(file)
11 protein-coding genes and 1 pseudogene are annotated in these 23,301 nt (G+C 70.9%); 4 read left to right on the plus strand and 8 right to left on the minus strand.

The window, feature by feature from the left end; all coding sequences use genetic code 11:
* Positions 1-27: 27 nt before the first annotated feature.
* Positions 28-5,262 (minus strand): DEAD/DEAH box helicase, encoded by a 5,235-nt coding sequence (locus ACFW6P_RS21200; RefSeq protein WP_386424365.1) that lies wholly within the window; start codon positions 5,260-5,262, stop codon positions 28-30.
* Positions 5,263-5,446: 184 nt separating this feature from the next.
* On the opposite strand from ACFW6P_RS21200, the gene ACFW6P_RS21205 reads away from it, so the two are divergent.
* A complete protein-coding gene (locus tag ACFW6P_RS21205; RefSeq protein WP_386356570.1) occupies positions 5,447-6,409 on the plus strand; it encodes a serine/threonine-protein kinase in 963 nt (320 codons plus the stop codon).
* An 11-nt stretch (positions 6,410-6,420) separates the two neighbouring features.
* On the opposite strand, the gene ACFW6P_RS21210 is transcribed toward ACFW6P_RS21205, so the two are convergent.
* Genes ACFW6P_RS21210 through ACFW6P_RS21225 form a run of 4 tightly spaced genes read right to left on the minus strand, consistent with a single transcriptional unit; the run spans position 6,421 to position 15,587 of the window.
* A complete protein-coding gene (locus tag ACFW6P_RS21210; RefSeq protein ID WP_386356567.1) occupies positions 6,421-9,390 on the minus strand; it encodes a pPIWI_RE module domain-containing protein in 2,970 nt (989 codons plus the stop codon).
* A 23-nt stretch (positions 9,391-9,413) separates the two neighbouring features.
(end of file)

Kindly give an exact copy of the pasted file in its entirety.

11 protein-coding genes and 1 pseudogene are annotated in these 23,301 nt (G+C 70.9%); 4 read left to right on the plus strand and 8 right to left on the minus strand.

The window, feature by feature from the left end; all coding sequences use genetic code 11:
* Positions 1-27: 27 nt before the first annotated feature.
* Positions 28-5,262 (minus strand): DEAD/DEAH box helicase, encoded by a 5,235-nt coding sequence (locus ACFW6P_RS21200; RefSeq protein WP_386424365.1) that lies wholly within the window; start codon positions 5,260-5,262, stop codon positions 28-30.
* Positions 5,263-5,446: 184 nt separating this feature from the next.
* On the opposite strand from ACFW6P_RS21200, the gene ACFW6P_RS21205 reads away from it, so the two are divergent.
* A complete protein-coding gene (locus tag ACFW6P_RS21205; RefSeq protein WP_386356570.1) occupies positions 5,447-6,409 on the plus strand; it encodes a serine/threonine-protein kinase in 963 nt (320 codons plus the stop codon).
* An 11-nt stretch (positions 6,410-6,420) separates the two neighbouring features.
* On the opposite strand, the gene ACFW6P_RS21210 is transcribed toward ACFW6P_RS21205, so the two are convergent.
* Genes ACFW6P_RS21210 through ACFW6P_RS21225 form a run of 4 tightly spaced genes read right to left on the minus strand, consistent with a single transcriptional unit; the run spans position 6,421 to position 15,587 of the window.
* A complete protein-coding gene (locus tag ACFW6P_RS21210; RefSeq protein ID WP_386356567.1) occupies positions 6,421-9,390 on the minus strand; it encodes a pPIWI_RE module domain-containing protein in 2,970 nt (989 codons plus the stop codon).
* A 23-nt stretch (positions 9,391-9,413) separates the two neighbouring features.